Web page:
The study, “High-Dose Menaquinone-7 Supplementation Reduces Cardiovascular Calcification in a Murine Model of Extraosseous Calcification,” is significant because it adds to the substantial body of evidence demonstrating the cardiovascular benefits of vitamin K2 as MK-7, lending further understanding to the mechanism by which it inhibits calcification damage to cardiovascular muscle.
“Cardiovascular calcification is prevalent in the aging population and in patients with chronic kidney disease (CKD) and diabetes mellitus, giving rise to substantial morbidity and mortality,” says Dr. Leon Schurgers, associate professor and senior scientist at the department of biochemistry, the Cardiovascular Research Institute CARIM of University of Maastricht (The Netherlands), and lead researcher on the study. “The aim of this study was to evaluate the impact of high-dose MK-7 supplementation on the development of cardiovascular calcification and the impact on cardiovascular function in a murine model of chronic kidney disease characterized by extraosseous calcification.”
As it is well documented that kidney disease patients frequently suffer cardiovascular complications like calcification of the aorta and coronary arteries, the scientists applied an in vivo rat model system for kidney disease.
The animals were divided into four groups: Two control groups with intact kidneys and on standard diet with respect to content of phosphate and calcium ± supplementation with 100µg vitamin K2 as MK-7 (MenaQ7 PURE)/g; and two treatment groups where 5/6 of their kidneys were removed (mimicking kidney patients) receiving a diet with high content of both phosphate and calcium ± supplementation with 100µg MK-7/g.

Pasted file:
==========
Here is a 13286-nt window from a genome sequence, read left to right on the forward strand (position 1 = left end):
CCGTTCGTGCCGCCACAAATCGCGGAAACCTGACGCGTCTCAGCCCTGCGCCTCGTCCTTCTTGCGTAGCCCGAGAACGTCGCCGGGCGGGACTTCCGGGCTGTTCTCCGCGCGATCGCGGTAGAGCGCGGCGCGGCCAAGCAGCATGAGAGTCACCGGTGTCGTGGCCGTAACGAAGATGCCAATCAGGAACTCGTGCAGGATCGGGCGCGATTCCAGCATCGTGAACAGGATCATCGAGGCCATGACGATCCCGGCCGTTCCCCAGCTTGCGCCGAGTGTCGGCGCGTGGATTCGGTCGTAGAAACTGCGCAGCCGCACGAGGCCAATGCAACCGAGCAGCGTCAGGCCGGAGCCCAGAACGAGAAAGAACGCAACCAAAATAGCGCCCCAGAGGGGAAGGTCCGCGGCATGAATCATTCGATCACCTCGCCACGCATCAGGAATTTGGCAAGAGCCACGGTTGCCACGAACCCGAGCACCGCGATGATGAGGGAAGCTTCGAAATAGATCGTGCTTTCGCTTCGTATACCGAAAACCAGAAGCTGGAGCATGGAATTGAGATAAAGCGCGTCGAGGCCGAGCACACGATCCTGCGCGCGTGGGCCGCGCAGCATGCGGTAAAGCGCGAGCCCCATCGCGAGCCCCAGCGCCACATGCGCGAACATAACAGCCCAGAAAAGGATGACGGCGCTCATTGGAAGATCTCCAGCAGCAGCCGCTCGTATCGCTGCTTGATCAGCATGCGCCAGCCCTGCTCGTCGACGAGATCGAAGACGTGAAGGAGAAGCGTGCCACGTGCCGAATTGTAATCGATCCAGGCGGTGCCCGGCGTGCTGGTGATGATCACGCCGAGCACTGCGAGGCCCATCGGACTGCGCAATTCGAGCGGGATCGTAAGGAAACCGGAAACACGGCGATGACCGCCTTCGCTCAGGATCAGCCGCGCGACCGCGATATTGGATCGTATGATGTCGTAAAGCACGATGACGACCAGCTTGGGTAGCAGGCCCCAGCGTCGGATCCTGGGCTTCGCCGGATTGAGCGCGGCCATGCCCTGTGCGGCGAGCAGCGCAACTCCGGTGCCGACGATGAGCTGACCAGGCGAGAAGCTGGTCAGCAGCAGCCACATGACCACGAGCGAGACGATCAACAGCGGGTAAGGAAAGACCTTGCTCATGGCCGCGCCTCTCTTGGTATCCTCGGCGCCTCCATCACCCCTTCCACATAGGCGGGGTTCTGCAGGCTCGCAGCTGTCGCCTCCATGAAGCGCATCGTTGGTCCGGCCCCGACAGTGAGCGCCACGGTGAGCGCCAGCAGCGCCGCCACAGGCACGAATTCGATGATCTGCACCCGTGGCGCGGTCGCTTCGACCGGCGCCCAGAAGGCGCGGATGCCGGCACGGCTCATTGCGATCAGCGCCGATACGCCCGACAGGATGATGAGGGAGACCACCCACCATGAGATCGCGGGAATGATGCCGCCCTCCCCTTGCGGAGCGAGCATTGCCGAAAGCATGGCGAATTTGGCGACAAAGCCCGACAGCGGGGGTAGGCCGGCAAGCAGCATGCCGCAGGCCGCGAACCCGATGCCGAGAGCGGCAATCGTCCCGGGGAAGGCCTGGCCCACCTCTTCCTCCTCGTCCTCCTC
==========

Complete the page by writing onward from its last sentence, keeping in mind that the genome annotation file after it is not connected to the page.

After 12 weeks, the animals were examined for calcification of the aorta, the myocardium, and in kidneys, as well as for certain other changes in the tissues. Using a sensitive technique for arterial calcification (atomic absorption spectroscopy), this study shows that high-dose MK-7 inhibits calcification in aorta and in the myocardium – parts of the arterial bed most often affected in kidney patients. MK-7 also normalized the kidney disease-induced high serum phosphate level.
Interestingly, a 10-fold increase in matrix Gla protein (MGP) gene expression in the MK-7 supplemented animals was recorded. According to the authors, this is the first time that MK-7 has been shown to affect the synthesis of MGP in the vascular wall – and not only locally in the arterial wall. This indicates an increased amount of MGP available for activation to inhibit calcification.
The researchers stated that MK-7 supplementation inhibited cardiovascular calcification and decreased aortic alkaline phosphate tissue concentrations. The effect of MK-7 was — at least in part — mediated via MGP and subsequent inhibition of ectopic calcification. Since vitamin K has no reported side effects, it seems a promising therapeutic agent for CKD patients, the researchers concluded.
“NattoPharma has enjoyed a long-standing R&D program with the University of Maastricht and CARIM with the specific goal of understanding and validating the benefits of vitamin K2 as MK-7 for human health,” says Hogne Vik, NattoPharma CEO. “This study is monumental because it shows that our MenaQ7 Vitamin K2 protected smooth muscle cells from calcification. Being able to provide the researchers with our new nature-identical MenaQ7 PURE to add to our growing body of clinical validation marks a true milestone for us.”
For more information: www.nattopharma.com